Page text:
Posted on April 23, 2020 by staff

Augmented reality’s vital role in ventilator production push


One of the world’s leading providers of industrial innovation technology is supporting the UK’s call for more ventilators through the power of augmented reality.

PTC has been announced as one of the partners in the VentilatorChallengeUK consortium led by High Value Manufacturing Catapult CEO Dick Elsy and a host of the UK’s leading engineering businesses, including Ford Motor Company, GKN Aerospace, McLaren, Airbus, Meggitt and Siemens UK.

Experts have been working with existing ventilator manufacturers Smiths Group and Penlon to document crucial assembly processes involved in the development and build of Rapidly Manufactured Ventilator Systems (RMVS).

The consortium has used PTC’s Vuforia Expert Capture AR technology and Microsoft’s HoloLens to capture the crucial assembly steps and processes involved in building the ventilators.

This will be uploaded and edited in PTC’s Vuforia Editor technology, which runs on Microsoft Azure, to create a virtual assembly guide and relayed, through wearable equipment or smart devices such as phone or tablet, to the factories of consortium partners that traditionally do not make ventilators.

Protecting all the workers involved in the project is of paramount importance to the consortium and this is where AR is ideal for removing a lot of the dangers, by virtually placing a ventilator expert into a partner factory – thus reducing the risk of the virus spreading.

“This is an unprecedented response from UK manufacturing for an unprecedented crisis and I’m delighted we have been able to support the VentilatorChallengeUK consortium to create two new ventilation production lines in a matter of weeks, a feat that would typically take six months to do,” explained Paul Haimes, Vice President of Field Engineering at PTC.

“At the heart of the project was the need to transfer the expertise, skills and intellectual property of the assembly lines at Smith and Penlon into a number of new facilities, something we have achieved through the power of Augmented Reality.”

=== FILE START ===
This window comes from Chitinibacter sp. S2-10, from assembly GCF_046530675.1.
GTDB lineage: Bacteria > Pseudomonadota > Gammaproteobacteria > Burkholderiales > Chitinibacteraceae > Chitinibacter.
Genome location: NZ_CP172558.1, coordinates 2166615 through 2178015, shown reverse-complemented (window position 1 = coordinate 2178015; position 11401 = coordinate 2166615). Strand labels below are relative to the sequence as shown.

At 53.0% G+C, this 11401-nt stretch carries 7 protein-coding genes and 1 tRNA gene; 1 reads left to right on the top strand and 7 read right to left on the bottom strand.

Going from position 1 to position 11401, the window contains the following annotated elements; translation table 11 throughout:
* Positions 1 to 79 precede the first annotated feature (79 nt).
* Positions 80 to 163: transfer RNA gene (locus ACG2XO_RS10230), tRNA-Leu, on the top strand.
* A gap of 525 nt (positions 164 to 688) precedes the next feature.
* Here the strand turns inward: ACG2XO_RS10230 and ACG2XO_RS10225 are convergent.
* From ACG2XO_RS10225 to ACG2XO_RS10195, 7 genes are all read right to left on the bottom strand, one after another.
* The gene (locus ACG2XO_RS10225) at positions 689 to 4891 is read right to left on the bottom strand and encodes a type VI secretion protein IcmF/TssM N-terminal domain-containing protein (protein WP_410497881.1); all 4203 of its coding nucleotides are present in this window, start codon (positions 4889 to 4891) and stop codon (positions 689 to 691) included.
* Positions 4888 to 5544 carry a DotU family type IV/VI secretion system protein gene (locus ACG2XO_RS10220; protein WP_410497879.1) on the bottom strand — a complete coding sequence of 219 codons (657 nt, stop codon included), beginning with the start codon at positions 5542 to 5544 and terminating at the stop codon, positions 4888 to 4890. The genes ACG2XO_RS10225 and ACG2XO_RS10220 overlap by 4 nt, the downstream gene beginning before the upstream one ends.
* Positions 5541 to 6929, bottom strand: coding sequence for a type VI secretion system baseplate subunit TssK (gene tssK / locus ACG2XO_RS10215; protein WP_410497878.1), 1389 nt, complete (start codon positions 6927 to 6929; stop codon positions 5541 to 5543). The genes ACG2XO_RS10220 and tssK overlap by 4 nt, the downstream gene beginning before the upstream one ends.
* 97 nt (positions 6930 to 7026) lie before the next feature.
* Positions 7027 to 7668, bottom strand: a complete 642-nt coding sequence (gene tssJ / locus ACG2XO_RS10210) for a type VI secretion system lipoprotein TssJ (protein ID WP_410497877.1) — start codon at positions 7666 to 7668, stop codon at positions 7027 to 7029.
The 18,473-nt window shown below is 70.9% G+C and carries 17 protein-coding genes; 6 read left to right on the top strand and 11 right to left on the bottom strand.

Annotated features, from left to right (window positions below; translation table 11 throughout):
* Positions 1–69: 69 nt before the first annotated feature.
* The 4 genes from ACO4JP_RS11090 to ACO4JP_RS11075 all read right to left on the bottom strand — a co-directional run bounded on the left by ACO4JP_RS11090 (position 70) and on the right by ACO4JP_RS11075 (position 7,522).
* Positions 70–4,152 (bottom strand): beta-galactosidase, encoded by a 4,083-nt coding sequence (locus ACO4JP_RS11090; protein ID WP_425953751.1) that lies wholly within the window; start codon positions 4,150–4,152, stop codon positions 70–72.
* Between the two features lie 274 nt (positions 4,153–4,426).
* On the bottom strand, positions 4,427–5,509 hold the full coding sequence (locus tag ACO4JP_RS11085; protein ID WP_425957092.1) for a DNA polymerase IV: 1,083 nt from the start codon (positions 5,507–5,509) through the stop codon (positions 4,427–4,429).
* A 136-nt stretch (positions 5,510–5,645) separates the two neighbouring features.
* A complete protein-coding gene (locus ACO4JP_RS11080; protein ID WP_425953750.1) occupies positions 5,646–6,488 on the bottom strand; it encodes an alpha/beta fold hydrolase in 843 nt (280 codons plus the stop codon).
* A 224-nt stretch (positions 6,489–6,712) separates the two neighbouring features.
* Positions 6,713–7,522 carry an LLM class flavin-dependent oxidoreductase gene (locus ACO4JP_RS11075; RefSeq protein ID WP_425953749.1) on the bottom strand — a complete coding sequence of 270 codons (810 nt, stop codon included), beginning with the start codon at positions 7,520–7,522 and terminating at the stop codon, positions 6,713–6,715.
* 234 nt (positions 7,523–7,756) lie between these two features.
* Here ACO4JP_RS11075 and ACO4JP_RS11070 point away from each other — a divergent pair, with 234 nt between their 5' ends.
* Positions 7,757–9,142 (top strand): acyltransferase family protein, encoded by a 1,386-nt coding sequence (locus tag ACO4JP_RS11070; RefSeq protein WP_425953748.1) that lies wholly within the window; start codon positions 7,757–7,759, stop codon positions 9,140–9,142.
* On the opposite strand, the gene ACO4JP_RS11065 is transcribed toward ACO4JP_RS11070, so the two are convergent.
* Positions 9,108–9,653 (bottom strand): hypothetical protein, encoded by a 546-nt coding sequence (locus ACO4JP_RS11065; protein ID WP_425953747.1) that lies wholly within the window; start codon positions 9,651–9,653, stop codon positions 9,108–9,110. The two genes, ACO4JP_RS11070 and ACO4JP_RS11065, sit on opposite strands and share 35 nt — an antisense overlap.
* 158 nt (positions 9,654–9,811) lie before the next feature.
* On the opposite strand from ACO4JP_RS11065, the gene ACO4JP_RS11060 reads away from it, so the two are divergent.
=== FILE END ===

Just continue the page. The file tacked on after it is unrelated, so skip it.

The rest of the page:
He continued: “The build takes over 24 hours and we’ve captured all of the different stages through our Vuforia Expert Capture (VEC) software and a worker wearing Microsoft HoloLens glasses.

“From there, we upload to Azure Cloud and edit it is so that a manufacturing professional – with no prior experience of building a ventilator – can successfully be guided through the process. All they have to do is put on a pair of HoloLens glasses, or view a smart device like a tablet or phone and follow the instructions. We have even put annotations over the footage to help with troubleshooting any potential issues.

“By using the power of Augmented Reality, we have reduced set-up lead times and developed a manufacturing approach that will help the consortium scale up from 50 to 60 ventilators combined capacity per week to producing at least 1500 units of the Penlon and Smiths models every seven days.”

A 15-strong team of PTC specialists have been working on this project and, in order to avoid transmission of Covid-19, only one specialist is working on site with the rest of the support being delivered remotely and through cloud technology.

Another feature of the VentilatorChallengeUK has been a nationwide HoloLens glasses plea, with academic, manufacturing and technology specialists donating more than 250 pairs that are already playing an essential role in a rapidly growing production line.